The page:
Those guys come and go all the time. They're zero to hero and then back again. Good luck to them I say.

How easy a transition was it to become a stunt coordinator?
For me it was easy because I like managing teams, bringing people together and choreographing the action. As a performer I never pitched up and just did my job. I was always about ''Wow! What if I did this? What if I did that?'' I always wanted to create and do more so it was quite a quick and easy transition for me. Moving to directing was more of a challenge because you have a lot more pressure and you have to deal more directly with the studio. Everyone thinks its an automatic transition but it's not because you have to think outside the box and be creative. Your shots can be pretty boring if you don't know what you're doing. I'm not interested in having a title. I just want to be controlling the action. I don't want to hand it over to someone who might see it differently.

Do you alternate between performing and coordinating or directing?
No, I mainly coordinate or direct now. I still do drifting and driving stuff, but mainly in commercials. I have BMW and Cadillac coming up in a few weeks.

What do you like the best about working with Tom Cruise? You've worked with him on EDGE OF TOMORROW (2014), MISSION: IMPOSSIBLE – GHOST NATION (2015) and JACK REACHER 2 (2016).
Cruise is all about action and energy but he really gets it because he is also all about character and story. He really evolves the action with you and it's a great process. He's also a phenomenal athlete and so passionate about his craft and film.

Cruise has a reputation for wanting to do all the stunts. Is that your experience?
Yes, he pretty much does everything himself. He trains very hard. He's a machine.

When does he not actually do a stunt?
I guess if it's too dangerous or if he could cut his face or something, but there's not much he doesn't actually do himself. He basically does everyhing on a film. We were rehearsing going through a plate glass window the other day on JACK REACHER 2, and I said to him ''Let the stunt guy do it.'' He said ''No, I'm doing it.'' He loves it. It's not an ego thing at all, it's purely his passion for his craft.

It really makes the difference to see the actor doing the stunt.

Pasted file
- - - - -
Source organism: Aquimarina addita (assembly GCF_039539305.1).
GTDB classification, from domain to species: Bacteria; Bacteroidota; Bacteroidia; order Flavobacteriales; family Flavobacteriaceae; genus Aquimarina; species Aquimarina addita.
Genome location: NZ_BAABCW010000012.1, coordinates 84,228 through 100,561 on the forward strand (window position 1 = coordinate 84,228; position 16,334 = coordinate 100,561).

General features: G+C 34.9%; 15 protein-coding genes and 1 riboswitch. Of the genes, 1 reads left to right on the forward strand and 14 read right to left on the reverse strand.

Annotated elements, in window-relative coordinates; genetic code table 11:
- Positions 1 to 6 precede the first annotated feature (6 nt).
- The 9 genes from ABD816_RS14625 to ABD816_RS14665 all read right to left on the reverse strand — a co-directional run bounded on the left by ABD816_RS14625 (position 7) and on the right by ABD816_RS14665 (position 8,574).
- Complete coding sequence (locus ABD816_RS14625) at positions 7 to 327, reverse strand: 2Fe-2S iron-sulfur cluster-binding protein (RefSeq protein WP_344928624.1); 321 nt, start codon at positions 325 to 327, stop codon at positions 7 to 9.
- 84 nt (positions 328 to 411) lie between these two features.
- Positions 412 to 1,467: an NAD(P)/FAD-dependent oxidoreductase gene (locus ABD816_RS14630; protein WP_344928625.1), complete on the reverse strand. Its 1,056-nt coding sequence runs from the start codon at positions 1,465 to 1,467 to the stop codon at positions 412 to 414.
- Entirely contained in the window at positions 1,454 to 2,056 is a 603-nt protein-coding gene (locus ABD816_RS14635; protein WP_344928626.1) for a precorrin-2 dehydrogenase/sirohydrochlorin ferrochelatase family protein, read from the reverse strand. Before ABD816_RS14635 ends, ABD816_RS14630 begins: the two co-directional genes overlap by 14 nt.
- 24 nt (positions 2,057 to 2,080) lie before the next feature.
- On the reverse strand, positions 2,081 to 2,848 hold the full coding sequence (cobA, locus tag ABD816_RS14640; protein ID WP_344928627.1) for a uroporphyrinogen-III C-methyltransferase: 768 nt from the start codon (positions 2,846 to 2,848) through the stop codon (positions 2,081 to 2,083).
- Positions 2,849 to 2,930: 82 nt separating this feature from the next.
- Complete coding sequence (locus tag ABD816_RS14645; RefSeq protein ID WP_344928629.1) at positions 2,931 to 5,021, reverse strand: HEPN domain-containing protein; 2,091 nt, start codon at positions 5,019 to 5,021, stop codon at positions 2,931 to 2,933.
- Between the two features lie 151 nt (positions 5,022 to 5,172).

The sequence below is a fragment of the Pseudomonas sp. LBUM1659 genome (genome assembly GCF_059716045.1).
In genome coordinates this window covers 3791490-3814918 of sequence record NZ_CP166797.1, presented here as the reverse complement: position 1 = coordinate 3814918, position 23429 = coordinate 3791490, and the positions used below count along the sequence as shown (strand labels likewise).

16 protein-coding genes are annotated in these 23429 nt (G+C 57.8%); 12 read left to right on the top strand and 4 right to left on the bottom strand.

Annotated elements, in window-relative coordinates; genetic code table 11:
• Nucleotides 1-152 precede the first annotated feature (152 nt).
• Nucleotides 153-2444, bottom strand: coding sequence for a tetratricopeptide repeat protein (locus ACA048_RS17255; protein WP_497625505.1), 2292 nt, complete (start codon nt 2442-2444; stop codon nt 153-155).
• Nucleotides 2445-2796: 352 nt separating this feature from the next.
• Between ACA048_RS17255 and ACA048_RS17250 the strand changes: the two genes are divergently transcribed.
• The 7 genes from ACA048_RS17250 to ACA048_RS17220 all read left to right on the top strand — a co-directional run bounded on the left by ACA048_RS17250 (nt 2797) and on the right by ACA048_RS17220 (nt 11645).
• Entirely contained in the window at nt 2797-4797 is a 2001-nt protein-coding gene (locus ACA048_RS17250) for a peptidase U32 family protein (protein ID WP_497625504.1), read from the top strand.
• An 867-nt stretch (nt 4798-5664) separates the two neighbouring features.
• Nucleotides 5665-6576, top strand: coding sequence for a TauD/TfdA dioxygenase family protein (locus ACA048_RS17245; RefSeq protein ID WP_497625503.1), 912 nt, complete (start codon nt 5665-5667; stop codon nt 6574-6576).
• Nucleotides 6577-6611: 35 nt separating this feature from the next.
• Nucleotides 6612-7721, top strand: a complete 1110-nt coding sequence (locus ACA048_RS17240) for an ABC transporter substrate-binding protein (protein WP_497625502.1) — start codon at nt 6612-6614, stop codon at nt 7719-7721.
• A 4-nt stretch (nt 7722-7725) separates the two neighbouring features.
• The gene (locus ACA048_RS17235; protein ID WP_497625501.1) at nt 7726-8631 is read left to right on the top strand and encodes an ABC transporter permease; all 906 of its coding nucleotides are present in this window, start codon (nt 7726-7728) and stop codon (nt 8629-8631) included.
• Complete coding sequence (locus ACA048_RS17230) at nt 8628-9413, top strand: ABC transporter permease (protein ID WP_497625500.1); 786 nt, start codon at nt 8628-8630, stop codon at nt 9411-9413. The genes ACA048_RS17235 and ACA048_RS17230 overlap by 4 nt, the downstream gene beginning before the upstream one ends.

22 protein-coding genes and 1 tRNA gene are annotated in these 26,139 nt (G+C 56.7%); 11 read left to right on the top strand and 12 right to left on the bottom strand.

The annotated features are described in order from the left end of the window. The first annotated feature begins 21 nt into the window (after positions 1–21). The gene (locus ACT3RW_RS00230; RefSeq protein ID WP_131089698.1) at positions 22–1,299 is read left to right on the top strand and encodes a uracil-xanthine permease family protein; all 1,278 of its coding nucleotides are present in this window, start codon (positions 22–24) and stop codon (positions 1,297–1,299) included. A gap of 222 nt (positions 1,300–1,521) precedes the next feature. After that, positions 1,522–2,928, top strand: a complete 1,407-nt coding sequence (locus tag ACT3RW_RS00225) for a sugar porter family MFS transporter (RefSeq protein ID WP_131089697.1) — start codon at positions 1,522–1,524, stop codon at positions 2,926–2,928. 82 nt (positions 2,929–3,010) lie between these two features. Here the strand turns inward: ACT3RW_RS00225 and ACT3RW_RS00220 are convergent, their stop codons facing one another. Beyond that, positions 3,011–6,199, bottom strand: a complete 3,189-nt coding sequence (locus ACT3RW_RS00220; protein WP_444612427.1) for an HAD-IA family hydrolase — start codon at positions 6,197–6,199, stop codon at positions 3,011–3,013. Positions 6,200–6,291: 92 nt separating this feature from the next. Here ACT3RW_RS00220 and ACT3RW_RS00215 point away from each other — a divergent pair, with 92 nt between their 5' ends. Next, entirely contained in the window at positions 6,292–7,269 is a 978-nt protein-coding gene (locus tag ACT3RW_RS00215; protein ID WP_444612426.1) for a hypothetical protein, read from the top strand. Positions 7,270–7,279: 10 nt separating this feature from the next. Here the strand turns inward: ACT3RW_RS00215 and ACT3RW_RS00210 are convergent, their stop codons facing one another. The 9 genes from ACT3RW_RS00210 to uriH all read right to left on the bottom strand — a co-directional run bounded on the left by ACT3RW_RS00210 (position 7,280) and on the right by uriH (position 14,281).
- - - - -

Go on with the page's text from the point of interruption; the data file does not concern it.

You work with some actors and they say ''I'm not doing that'', which you can understand as not everybody is designed to be an athlete or not be afraid of things that are not considered normal. Some can be lazy and lethargic, which is frustrating, but I haven't worked with one of those for years! And then you go back to Tom, and he's intense, but you miss that energy because he is 100% committed to making the best film in the world ever.

Which actors apart from Cruise have impressed you with their physicality and how well they adapted to the action scenes?
Well, Tom is just on another level, but Hugh Jackman is a phenomenal athlete and Mr. Nice Guy. Angelina Jolie goes for it 1000% and has massive balls. Daniel Craig and Brad Pitt are great. Those are the standout ones.

What were some of the most memorable experiences being Dolph Lundgren's stunt double?
The Dolph days were so much fun. We used to laugh uncontrollably like teeenagers! He was so much fun to work with and be around and we shared too many fun memories to talk about. We still keep in touch and have remained good old friends!

You work so closely training and supervising the actors. Does it entail having a special relationship with them?
Yes, there's full trust and commitment there. If they trust in you and respect you then you can push them beyond their limits. There are actors and actresses who have never done certain things before I work with them. I take them out of their old box and put them into a new box. I completely change the way they think about action and the way they move. They really need to trust you in order to do that and the results are always positive. Its great to see them get hooked also.

Do you ever get starstruck with all the famous people you have worked with?
It's funny but it's just not me. I've never been starstruck. I'm not impressed by titles. I respond to people. I always say you're an arsehole if you're an arsehole. If you're a nice guy, you're a nice guy. It doesn't matter what title you have. If there's anybody I might get excited about, it would be an amazing Formula One driver or an athlete or someone who has pioneered something. As far as actors go, it's just a job. They're great at what they do, but I never get starstruck by them.